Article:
In the first 10 minutes of Sunday's presidential debate, CNN’s Anderson Cooper asked Donald Trump if he had ever grabbed a woman’s genitals without permission.

Cooper was referencing the 2005 footage first published by The Washington Post in which Trump spoke graphically about women.

“You described kissing women without their consent, grabbing their genitals. That is sexual assault," Cooper said. "You bragged that you have sexually assaulted women. Do you understand that?”

“No, I didn’t say that at all,” Trump replied. “I don’t think you understood what was said. This was locker-room talk. I’m not proud of it. I apologized to my family, I apologized to the American people.”

The exchange stands out for more than just its lewd content, already unusual in the context of a presidential debate. Cooper used the Justice Department’s definition in describing the behavior Trump bragged about in the conversation, calling it “sexual assault.”

The Justice Department defines sexual assault as “any type of sexual contact or behavior that occurs without the explicit consent of the recipient.”

During Tuesday’s showdown, the Republican presidential candidate attempted to change the topic, bringing up his intention to destroy the Islamic State.

“Just for the record, though,” Cooper cut in, “are you saying that what you said on that bus 11 years ago, that you did not actually kiss women without consent or grope women without consent?”

“I have great respect for women,” Trump responded. “Nobody has more respect for women than I do. Frankly, you hear these things — they’re said.”

“Have you ever done those things?” Cooper asked.

“No, I have not,” Trump said.

Cooper isn’t the only public figure to label the behavior Trump described as sexual assault.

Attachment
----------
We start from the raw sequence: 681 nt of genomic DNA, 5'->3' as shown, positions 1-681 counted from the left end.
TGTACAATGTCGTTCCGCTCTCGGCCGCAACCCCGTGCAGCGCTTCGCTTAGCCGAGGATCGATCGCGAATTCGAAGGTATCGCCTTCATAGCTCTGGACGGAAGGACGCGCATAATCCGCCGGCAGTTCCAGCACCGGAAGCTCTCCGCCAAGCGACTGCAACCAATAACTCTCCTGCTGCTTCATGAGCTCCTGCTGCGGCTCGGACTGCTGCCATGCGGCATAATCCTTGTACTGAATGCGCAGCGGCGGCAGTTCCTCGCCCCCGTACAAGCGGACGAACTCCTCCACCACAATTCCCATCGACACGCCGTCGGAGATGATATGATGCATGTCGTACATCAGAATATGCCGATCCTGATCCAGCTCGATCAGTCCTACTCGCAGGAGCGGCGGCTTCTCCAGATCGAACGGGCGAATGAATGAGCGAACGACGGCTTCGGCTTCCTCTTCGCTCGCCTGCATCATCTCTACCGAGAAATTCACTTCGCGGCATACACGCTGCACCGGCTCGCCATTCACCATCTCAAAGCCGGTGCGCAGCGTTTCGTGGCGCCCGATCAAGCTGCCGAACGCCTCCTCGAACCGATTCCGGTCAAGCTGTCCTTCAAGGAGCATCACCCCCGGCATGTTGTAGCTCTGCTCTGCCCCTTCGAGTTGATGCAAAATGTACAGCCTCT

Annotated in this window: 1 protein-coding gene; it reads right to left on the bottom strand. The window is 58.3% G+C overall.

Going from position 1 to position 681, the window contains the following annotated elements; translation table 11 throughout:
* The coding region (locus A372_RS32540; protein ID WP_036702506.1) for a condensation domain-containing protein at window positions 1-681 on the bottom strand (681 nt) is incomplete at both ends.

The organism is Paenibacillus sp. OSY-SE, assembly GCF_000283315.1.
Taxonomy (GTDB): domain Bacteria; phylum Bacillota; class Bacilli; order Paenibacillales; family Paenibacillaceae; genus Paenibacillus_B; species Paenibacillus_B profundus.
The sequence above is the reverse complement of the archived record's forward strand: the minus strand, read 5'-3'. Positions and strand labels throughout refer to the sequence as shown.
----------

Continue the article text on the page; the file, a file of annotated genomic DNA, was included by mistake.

“Donald Trump’s behavior this week, concluding with the disclosure of his demeaning comments about women and his boasts about sexual assaults, make it impossible to continue to offer even conditional support for his candidacy,” Sen. John McCain (R-Ariz) said in a statement Saturday. “Cindy, with her strong background in human rights and respect for women fully agrees with me in this."

“That’s nothing less than someone talking about committing sexual violence — the kissing, the grabbing,” Bridgette Stumpf, co-executive director of Network for Victim Recovery of D.C., told The Post about Trump’s remarks. “He’s talking about women as if they’re objects, as if they don’t have a right to consent to the way someone touches them. This is how sexual violence becomes accepted in our culture.”

In the tape, which dominated the weekend news cycle, Trump talked into a hot mic about how he pursued women.
“You know I’m automatically attracted to beautiful — I just start kissing them,” Trump said in the recording. “It’s like a magnet. Just kiss. I don’t even wait.”

Fame gave him that ability, Trump continued. “When you’re a star, they let you do it,” he told to then-“Access Hollywood” host Billy Bush. “You can do anything.”

“Grab them by the p----,” Trump said. “You can do anything.”

He apologized for the comments in a statement and a 90-second television appearance Friday, explaining the conversation was “locker-room talk.”

Clinton and Trump face off during second presidential debate in St. Louis

ST. LOUIS, MO - For the second Presidential debate, Democratic Nominee for President of the United States former Secretary of State Hillary Clinton and Republican Nominee for President of the United States Donald Trump arrive on stage at Washington University in St. Louis, Missouri on Sunday October 9, 2016. (Melina Mara/The Washington Post)